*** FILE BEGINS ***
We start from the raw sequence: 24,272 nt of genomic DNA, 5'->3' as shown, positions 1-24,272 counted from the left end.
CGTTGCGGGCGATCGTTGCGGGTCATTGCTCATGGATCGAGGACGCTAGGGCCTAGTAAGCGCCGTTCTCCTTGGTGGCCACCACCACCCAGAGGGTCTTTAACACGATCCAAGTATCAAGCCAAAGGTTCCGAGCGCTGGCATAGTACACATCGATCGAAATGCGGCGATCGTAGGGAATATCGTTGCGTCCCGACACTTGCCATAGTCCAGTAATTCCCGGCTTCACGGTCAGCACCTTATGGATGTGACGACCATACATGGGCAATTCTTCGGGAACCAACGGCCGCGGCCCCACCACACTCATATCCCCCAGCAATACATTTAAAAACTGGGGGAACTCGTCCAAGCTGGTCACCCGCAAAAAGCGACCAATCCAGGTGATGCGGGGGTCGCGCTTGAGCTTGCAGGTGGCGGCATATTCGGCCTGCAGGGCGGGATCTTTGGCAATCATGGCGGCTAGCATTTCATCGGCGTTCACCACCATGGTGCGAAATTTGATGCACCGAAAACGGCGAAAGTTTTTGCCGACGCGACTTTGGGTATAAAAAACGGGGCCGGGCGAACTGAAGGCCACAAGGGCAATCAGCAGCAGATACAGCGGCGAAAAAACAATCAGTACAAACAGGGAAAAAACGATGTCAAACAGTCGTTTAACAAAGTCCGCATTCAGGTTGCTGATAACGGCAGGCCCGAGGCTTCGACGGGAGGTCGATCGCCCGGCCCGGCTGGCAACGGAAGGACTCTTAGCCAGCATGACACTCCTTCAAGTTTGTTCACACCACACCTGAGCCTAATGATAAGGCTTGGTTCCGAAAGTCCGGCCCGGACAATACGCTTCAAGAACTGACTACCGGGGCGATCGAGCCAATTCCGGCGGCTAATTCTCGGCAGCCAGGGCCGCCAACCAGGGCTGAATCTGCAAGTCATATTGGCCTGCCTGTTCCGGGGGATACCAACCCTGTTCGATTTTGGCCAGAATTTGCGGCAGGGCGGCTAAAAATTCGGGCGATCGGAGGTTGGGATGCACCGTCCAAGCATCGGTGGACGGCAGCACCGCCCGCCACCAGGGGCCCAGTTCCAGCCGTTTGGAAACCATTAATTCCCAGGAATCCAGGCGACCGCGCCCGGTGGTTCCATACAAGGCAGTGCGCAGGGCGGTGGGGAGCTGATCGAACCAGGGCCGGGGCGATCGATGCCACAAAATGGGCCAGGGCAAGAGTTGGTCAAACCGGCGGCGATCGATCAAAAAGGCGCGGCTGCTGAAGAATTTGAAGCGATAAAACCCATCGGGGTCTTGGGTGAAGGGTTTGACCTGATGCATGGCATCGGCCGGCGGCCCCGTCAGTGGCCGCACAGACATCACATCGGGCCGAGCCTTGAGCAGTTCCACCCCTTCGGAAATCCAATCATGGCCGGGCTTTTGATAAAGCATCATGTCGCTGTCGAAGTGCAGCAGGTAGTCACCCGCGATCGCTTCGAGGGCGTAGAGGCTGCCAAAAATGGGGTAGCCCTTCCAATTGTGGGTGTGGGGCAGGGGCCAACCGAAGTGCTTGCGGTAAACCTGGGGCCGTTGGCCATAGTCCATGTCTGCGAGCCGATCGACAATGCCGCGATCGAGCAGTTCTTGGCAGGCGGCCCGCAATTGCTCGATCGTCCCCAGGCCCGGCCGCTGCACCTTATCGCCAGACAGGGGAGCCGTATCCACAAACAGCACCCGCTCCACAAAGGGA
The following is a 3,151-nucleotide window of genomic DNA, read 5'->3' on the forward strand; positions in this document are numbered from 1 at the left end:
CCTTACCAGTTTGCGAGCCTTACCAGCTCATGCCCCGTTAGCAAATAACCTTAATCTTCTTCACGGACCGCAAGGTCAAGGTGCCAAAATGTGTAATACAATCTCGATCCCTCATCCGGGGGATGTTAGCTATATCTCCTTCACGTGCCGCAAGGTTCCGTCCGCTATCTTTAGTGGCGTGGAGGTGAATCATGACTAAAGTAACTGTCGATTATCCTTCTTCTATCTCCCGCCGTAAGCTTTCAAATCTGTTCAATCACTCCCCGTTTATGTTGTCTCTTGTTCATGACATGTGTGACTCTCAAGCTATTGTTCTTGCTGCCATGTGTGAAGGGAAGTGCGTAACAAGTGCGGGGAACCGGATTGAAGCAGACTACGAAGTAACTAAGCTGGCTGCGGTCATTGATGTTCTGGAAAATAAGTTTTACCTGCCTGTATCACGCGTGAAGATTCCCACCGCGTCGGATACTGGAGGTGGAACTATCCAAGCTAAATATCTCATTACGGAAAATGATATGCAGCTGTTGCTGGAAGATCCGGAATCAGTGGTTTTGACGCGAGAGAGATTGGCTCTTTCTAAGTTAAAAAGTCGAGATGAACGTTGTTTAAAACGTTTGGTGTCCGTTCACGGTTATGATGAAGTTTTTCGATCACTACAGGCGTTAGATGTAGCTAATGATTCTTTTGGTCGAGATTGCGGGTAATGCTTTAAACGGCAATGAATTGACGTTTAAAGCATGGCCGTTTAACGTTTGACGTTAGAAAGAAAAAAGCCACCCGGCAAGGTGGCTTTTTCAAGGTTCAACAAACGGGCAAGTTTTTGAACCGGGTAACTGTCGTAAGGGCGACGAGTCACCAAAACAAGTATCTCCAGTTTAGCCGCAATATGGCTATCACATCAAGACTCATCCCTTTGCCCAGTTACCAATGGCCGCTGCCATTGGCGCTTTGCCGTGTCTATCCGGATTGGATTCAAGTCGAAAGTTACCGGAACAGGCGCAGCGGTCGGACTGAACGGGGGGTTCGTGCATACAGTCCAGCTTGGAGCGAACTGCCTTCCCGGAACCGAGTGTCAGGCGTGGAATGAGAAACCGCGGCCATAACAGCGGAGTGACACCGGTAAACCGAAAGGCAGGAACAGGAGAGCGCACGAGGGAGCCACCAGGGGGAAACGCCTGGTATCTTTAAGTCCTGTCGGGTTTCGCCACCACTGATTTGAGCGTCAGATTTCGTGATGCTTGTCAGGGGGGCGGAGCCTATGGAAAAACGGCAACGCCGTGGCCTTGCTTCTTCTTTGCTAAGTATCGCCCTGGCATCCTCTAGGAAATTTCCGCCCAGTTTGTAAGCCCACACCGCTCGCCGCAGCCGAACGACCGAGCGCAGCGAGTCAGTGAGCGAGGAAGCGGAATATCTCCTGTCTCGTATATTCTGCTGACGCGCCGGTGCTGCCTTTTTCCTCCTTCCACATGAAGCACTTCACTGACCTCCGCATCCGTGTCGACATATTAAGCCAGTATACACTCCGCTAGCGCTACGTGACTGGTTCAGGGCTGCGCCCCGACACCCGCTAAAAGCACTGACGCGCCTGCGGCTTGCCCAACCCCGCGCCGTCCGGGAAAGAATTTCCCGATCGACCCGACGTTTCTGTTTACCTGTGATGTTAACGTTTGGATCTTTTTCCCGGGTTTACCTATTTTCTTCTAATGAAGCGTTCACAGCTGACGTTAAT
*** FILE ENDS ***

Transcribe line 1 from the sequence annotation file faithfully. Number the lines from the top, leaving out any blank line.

We start from the raw sequence: 24,272 nt of genomic DNA, 5'->3' as shown, positions 1-24,272 counted from the left end.